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Here’s another reminder that trade flows freely in and out of the so-called ‘Single Market’ even if you are a non-member. China trades over half-a-trillion dollars annually with the EU and pays no annual fee for access to the common regulatory regime. Obviously China has no problem with controlling immigration from Eastern Europe, nor does it see its national sovereignty constantly frittered away by qualified majority voting and foreign judges ruling over Chinese citizens. How do they cope?

EU Trades Trillions Outside Single Market

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People who really should know better are fetishising the EU ‘single market’. The single market is essentially a common regulatory regime. It is not necessary to be in the single market to trade across borders with EU member states. In fact the USA manages to do nearly two trillion dollars of trade with the EU annually without paying a penny for access to the ‘single market’, without having to accept uncontrolled immigration from Eastern Europe or being subject to any loss of sovereignty. Bear this in mind when you read hysterical articles in the newspapers… 

27 Countries Seeking UK Trade Deals

BREXIT TRADE MAP

The above map shows all the countries in which government officials or prominent business figures have declared a desire to secure a post-Brexit trade deal with Britain. Out of the 10 largest economies in the world, just two (France and Italy) have not yet made moves for a deal. Every continent on earth is represented, with 27 countries already signalling their intentions:

Australia
Argentina
Bolivia
Brazil
Canada
Chile
China
Colombia
Ecuador
Germany
Ghana
Iceland
India
Ireland
Japan
Kenya
Korea (Republic of)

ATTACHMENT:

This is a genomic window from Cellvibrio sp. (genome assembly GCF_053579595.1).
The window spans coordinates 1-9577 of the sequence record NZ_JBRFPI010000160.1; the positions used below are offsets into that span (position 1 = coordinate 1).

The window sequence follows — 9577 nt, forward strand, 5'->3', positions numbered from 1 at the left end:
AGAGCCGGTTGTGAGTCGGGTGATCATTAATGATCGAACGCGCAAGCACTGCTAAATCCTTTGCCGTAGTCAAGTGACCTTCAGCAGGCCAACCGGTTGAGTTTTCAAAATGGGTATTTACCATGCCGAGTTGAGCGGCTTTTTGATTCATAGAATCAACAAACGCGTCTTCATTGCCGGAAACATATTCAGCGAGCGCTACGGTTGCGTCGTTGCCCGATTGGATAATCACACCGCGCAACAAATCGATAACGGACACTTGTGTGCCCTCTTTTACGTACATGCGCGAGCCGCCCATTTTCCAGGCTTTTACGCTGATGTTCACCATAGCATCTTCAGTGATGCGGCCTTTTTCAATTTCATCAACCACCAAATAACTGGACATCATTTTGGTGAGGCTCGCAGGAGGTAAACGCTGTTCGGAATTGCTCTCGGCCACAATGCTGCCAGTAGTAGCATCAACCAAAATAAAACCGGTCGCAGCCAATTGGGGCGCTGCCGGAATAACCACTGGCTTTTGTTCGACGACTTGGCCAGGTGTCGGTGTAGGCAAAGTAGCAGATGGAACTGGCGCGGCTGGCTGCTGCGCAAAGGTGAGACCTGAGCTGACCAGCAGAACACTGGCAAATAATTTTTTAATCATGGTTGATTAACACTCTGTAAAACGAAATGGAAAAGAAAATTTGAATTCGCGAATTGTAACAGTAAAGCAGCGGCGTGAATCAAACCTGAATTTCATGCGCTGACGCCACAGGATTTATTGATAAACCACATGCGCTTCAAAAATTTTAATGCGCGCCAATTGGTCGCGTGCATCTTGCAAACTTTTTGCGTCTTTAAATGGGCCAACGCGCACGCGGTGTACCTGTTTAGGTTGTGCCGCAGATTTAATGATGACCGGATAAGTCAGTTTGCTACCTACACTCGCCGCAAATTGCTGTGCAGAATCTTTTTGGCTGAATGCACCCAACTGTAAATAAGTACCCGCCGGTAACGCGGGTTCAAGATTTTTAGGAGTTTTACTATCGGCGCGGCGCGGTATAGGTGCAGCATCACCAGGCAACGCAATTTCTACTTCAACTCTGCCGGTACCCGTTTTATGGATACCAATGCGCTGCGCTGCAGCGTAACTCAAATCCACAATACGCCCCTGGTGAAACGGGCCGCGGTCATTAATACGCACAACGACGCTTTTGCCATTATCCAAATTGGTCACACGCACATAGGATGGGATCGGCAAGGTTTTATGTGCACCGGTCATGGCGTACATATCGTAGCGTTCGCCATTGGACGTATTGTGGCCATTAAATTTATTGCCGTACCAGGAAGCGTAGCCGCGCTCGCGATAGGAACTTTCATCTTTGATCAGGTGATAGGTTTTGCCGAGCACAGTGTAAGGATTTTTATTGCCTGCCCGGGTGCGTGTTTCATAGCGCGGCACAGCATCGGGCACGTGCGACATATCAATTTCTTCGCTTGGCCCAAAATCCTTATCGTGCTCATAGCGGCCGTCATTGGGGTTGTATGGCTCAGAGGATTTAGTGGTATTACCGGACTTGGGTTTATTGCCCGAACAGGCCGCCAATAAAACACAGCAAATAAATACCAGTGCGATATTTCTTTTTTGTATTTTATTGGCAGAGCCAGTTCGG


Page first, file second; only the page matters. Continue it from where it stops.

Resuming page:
Mexico
New Zealand
Pakistan
Paraguay
Peru
Suriname
Switzerland
United States
Uruguay
Venezuela

The total GDP of all of these countries is nearly $50 trillion dollars – 67% of global GDP. In comparison, the EU’s GDP of $16 trillion equates to just 22%. Britain is open for business and Guido will be updating this map over the coming weeks and months. Over to you, Dr Fox…

Developing Countries Turning to Britain Post Brexit

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The East African Economic Partnership Agreement (EPA) with the EU has for the last 10 years held countries like Tanzania and Kenya ransom, punishing these largely agricultural economies for failing to sign up to new agreements. Last week, Kenya feared another hit to its blooming flower industry after rumours of Tanzania getting cold-feet about signing a collective trade agreement in October.

At the same time the EU deal was thrown into question last week, Britain took the stage with China to announce stronger trade cooperation with Kenya. 56% of black tea and 27% of fresh produce comes to the UK from Kenya, with flowers being a particular boon, so any deal would be welcome. For less developed countries being drawn into the EU deal, the “Everything but Arms” initiative already means they can export produce into Europe duty-free and quota-free. Larger economies like Kenya can always sign their own, separate agreement with the EU if they want, not tied down to the wishes and demands of their neighbours, or they can continue with the EPA. As Kenyan professionals have already pointed out, there is another choice…

First Picture of Liam Fox’s Plush New Department

liam fox office

Good to see Dr. Fox already getting to grips with the new job…

UPDATE: A spokesman for Liam Fox gets in touch:

“This sign was not put up by Dr Fox or his staff but obviously by someone having a laugh. It is nice to see that people around Parliament have a good sense of humour.”